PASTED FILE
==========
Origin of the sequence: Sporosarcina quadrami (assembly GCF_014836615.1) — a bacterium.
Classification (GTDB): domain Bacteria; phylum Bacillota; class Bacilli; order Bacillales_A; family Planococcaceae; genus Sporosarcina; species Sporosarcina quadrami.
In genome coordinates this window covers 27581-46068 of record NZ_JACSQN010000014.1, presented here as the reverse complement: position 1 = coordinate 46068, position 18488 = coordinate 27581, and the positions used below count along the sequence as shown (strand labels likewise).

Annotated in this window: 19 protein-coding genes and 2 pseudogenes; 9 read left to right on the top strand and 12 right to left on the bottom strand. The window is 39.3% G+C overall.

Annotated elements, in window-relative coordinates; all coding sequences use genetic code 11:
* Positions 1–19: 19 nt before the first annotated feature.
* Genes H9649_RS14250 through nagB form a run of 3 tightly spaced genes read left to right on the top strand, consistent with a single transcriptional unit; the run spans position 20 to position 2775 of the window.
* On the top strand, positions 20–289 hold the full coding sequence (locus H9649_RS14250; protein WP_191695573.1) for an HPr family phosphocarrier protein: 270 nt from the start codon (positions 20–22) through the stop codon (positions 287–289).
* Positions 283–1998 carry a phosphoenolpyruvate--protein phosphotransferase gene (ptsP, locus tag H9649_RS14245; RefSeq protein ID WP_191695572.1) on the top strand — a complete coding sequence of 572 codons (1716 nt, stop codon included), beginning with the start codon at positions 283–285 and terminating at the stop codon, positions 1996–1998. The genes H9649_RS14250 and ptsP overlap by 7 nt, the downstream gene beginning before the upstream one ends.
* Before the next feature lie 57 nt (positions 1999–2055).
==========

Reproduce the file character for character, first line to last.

Origin of the sequence: Sporosarcina quadrami (assembly GCF_014836615.1) — a bacterium.
Classification (GTDB): domain Bacteria; phylum Bacillota; class Bacilli; order Bacillales_A; family Planococcaceae; genus Sporosarcina; species Sporosarcina quadrami.
In genome coordinates this window covers 27581-46068 of record NZ_JACSQN010000014.1, presented here as the reverse complement: position 1 = coordinate 46068, position 18488 = coordinate 27581, and the positions used below count along the sequence as shown (strand labels likewise).

Annotated in this window: 19 protein-coding genes and 2 pseudogenes; 9 read left to right on the top strand and 12 right to left on the bottom strand. The window is 39.3% G+C overall.

Annotated elements, in window-relative coordinates; all coding sequences use genetic code 11:
* Positions 1–19: 19 nt before the first annotated feature.
* Genes H9649_RS14250 through nagB form a run of 3 tightly spaced genes read left to right on the top strand, consistent with a single transcriptional unit; the run spans position 20 to position 2775 of the window.
* On the top strand, positions 20–289 hold the full coding sequence (locus H9649_RS14250; protein WP_191695573.1) for an HPr family phosphocarrier protein: 270 nt from the start codon (positions 20–22) through the stop codon (positions 287–289).
* Positions 283–1998 carry a phosphoenolpyruvate--protein phosphotransferase gene (ptsP, locus tag H9649_RS14245; RefSeq protein ID WP_191695572.1) on the top strand — a complete coding sequence of 572 codons (1716 nt, stop codon included), beginning with the start codon at positions 283–285 and terminating at the stop codon, positions 1996–1998. The genes H9649_RS14250 and ptsP overlap by 7 nt, the downstream gene beginning before the upstream one ends.
* Before the next feature lie 57 nt (positions 1999–2055).